In 1698 he plunged his family into scandal when his brother-in-law Donogh MacCarthy, 4th Earl of Clancarty, who had been imprisoned in the Tower of London for his support for James II and later escaped, was reconciled with his long-estranged wife, Charles' sister Elizabeth, and at long last consummated the marriage. Charles, alerted by his father's servants, had Clancarty arrested while he was actually in bed with Elizabeth. The result was a public uproar which gravely embarrassed their parents. William III treated the matter as a trifle, wondering why everyone he met teased him about "that little spark Clancarty", and gave the couple permission to settle in Altona, Hamburg. Elizabeth, who died in Hamburg in 1704, never saw her parents or brother again. His father's biographer comments that the affair did not show Charles in a good light either as a man or a brother.[3]


Having succeeded to the peerage in 1702, Sunderland was one of the commissioners for the union between England and Scotland, and in 1705, he was sent to Vienna as envoy extraordinary. Although he was tinged with republican ideas and had made himself obnoxious to Queen Anne by opposing the grant to her husband, Prince George, through the influence of Marlborough he was foisted into the ministry as Secretary of State for the Southern Department, taking office in December 1706.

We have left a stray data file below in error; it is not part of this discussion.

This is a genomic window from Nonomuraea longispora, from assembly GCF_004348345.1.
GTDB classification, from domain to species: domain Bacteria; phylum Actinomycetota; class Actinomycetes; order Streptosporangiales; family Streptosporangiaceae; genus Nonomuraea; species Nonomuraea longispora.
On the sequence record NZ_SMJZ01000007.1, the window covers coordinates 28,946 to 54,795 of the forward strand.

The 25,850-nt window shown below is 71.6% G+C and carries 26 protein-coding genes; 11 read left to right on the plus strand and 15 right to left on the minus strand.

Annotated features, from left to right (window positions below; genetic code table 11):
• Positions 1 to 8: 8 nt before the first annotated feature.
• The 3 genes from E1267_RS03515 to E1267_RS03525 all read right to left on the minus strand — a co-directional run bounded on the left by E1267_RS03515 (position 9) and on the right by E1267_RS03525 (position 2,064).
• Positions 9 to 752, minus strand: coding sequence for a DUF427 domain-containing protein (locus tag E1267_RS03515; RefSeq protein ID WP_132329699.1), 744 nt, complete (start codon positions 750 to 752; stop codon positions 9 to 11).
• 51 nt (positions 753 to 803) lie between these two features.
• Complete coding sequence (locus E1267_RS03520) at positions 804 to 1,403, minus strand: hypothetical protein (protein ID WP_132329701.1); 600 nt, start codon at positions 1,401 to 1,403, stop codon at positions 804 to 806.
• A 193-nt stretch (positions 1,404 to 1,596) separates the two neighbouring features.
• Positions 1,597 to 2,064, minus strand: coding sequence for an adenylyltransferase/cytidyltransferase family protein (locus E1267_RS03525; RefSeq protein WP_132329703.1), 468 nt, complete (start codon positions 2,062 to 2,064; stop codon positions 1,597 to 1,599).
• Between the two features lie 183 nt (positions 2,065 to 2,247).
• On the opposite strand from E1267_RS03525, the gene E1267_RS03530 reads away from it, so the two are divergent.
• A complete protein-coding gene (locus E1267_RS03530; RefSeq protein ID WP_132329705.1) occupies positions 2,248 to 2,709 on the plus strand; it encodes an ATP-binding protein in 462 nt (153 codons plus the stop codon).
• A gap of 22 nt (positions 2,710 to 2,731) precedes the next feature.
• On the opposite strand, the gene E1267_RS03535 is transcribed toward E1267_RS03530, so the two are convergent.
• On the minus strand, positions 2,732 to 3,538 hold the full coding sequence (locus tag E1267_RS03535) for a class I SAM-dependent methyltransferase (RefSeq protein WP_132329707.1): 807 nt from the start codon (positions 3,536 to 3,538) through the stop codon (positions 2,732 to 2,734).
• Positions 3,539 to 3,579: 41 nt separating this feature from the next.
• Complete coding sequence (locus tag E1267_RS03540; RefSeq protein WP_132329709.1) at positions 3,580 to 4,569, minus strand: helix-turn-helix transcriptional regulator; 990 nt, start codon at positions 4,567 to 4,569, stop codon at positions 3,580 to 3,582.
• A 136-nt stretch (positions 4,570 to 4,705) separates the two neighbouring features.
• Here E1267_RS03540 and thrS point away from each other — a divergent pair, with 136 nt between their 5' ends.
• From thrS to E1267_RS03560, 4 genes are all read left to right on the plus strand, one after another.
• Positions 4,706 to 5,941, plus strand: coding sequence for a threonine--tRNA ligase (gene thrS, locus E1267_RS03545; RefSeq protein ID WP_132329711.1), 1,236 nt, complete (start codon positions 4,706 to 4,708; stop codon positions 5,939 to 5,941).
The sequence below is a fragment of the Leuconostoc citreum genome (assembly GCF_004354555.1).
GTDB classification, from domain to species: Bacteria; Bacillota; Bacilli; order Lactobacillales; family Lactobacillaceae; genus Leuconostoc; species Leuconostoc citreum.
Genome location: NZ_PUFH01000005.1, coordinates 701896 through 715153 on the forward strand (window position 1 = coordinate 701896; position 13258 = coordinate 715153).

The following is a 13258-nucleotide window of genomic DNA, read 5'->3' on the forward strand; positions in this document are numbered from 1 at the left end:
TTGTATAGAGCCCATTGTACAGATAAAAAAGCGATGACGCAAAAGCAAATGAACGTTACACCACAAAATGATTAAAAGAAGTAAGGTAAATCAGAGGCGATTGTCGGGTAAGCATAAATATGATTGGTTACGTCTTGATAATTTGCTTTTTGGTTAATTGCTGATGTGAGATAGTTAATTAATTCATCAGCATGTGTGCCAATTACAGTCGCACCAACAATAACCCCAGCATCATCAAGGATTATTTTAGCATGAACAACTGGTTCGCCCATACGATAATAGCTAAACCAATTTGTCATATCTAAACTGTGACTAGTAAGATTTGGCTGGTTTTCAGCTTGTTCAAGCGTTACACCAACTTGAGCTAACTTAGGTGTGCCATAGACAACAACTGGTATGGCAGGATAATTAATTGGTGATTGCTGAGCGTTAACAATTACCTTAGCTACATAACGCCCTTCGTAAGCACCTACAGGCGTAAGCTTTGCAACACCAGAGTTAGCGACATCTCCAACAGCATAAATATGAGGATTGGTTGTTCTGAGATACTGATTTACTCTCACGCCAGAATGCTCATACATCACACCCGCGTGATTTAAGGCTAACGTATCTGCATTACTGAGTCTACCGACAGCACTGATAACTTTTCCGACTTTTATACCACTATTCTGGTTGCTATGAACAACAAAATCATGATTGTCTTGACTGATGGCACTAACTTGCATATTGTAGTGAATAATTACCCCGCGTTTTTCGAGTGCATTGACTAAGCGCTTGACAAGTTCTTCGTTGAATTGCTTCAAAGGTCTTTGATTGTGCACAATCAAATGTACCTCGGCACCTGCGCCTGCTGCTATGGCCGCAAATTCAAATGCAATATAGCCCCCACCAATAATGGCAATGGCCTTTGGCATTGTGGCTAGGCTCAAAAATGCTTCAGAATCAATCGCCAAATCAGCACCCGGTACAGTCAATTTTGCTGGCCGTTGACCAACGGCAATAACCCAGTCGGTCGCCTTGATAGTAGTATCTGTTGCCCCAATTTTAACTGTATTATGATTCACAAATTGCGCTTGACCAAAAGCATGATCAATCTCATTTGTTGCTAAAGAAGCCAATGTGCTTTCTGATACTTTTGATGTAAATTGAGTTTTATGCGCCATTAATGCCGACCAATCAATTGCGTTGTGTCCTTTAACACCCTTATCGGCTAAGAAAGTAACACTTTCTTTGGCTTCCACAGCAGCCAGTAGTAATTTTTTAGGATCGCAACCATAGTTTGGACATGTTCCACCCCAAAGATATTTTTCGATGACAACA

From 1708 to 1710, he was one of the five Whigs collectively called the Junto, who dominated the government, but he had many enemies, the Queen still disliked him, and in June 1710, he was dismissed. Anne offered him a pension of £3000 a year, but this he refused, saying "if he could not have the honour to serve his country he would not plunder it."[2] When Marlborough protested about the dismissal, the Queen inquired sarcastically whether "the Peace of Europe must depend on it?" She added that Sunderland was universally unpopular, which was indeed the case.[4]